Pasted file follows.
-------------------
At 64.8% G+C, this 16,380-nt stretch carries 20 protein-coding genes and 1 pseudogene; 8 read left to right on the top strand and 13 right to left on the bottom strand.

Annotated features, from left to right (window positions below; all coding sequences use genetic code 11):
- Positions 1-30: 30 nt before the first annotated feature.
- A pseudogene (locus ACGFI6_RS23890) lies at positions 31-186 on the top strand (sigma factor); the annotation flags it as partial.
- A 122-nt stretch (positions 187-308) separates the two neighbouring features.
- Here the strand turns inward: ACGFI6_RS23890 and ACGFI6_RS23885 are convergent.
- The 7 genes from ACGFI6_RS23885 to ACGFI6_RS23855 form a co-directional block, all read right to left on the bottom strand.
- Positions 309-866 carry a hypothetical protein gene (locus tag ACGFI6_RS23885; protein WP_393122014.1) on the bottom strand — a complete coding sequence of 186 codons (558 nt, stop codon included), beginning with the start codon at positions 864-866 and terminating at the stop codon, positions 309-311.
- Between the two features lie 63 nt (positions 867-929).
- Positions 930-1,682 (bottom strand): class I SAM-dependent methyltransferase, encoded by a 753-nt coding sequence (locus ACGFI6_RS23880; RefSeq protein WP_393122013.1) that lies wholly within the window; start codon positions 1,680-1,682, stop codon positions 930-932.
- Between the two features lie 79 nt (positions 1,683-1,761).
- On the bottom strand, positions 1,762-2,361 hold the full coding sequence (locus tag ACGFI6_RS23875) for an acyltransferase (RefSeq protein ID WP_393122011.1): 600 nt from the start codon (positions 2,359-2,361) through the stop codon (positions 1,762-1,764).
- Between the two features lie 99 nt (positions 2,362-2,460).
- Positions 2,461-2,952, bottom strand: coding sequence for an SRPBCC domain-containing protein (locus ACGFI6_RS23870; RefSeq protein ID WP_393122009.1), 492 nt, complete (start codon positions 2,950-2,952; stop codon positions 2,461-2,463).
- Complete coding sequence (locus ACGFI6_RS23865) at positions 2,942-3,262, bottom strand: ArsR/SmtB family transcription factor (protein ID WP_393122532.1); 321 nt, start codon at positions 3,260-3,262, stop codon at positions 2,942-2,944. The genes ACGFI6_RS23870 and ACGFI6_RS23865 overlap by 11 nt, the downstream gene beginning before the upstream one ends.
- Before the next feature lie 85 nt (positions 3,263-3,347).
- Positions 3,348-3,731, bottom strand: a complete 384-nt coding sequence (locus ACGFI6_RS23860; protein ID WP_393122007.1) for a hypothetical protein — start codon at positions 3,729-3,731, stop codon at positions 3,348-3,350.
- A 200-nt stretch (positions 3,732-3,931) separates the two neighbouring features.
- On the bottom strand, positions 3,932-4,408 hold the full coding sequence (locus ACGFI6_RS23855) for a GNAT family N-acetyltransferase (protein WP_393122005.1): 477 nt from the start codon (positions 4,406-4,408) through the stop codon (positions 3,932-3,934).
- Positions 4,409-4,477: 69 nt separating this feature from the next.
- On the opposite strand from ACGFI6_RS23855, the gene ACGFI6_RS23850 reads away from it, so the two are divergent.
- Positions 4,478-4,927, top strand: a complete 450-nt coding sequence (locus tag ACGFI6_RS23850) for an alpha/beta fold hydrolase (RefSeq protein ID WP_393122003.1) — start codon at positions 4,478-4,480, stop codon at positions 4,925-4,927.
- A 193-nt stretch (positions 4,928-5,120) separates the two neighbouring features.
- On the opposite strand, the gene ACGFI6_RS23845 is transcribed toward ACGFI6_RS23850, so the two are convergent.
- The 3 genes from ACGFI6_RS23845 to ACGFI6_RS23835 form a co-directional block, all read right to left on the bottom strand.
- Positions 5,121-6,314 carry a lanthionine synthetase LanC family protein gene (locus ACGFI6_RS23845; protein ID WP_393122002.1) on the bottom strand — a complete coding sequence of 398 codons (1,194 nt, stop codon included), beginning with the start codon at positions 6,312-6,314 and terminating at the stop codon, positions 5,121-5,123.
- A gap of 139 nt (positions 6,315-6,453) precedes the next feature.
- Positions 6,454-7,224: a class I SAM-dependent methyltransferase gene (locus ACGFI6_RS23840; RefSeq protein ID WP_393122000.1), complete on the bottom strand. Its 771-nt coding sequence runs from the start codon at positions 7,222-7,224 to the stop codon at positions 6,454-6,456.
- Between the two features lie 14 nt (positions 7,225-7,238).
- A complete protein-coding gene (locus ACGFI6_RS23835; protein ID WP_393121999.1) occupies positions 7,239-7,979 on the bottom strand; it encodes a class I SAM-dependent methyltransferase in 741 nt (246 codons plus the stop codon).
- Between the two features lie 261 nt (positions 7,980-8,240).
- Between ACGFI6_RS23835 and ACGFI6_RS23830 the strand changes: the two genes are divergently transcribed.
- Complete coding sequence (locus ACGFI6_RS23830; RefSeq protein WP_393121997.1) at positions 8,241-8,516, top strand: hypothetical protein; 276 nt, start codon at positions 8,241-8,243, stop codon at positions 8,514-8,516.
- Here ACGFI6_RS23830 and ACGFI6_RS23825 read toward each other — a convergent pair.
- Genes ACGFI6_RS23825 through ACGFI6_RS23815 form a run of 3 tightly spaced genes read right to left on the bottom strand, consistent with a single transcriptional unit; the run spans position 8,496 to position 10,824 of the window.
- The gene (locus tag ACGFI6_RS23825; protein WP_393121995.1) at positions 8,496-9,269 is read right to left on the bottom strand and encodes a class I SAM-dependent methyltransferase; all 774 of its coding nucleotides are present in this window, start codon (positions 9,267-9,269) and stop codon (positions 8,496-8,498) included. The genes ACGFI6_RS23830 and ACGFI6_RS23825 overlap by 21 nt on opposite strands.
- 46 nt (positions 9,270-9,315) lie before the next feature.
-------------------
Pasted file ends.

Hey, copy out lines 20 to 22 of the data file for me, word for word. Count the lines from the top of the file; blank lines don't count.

- Positions 4,409-4,477: 69 nt separating this feature from the next.
- On the opposite strand from ACGFI6_RS23855, the gene ACGFI6_RS23850 reads away from it, so the two are divergent.
- Positions 4,478-4,927, top strand: a complete 450-nt coding sequence (locus tag ACGFI6_RS23850) for an alpha/beta fold hydrolase (RefSeq protein ID WP_393122003.1) — start codon at positions 4,478-4,480, stop codon at positions 4,925-4,927.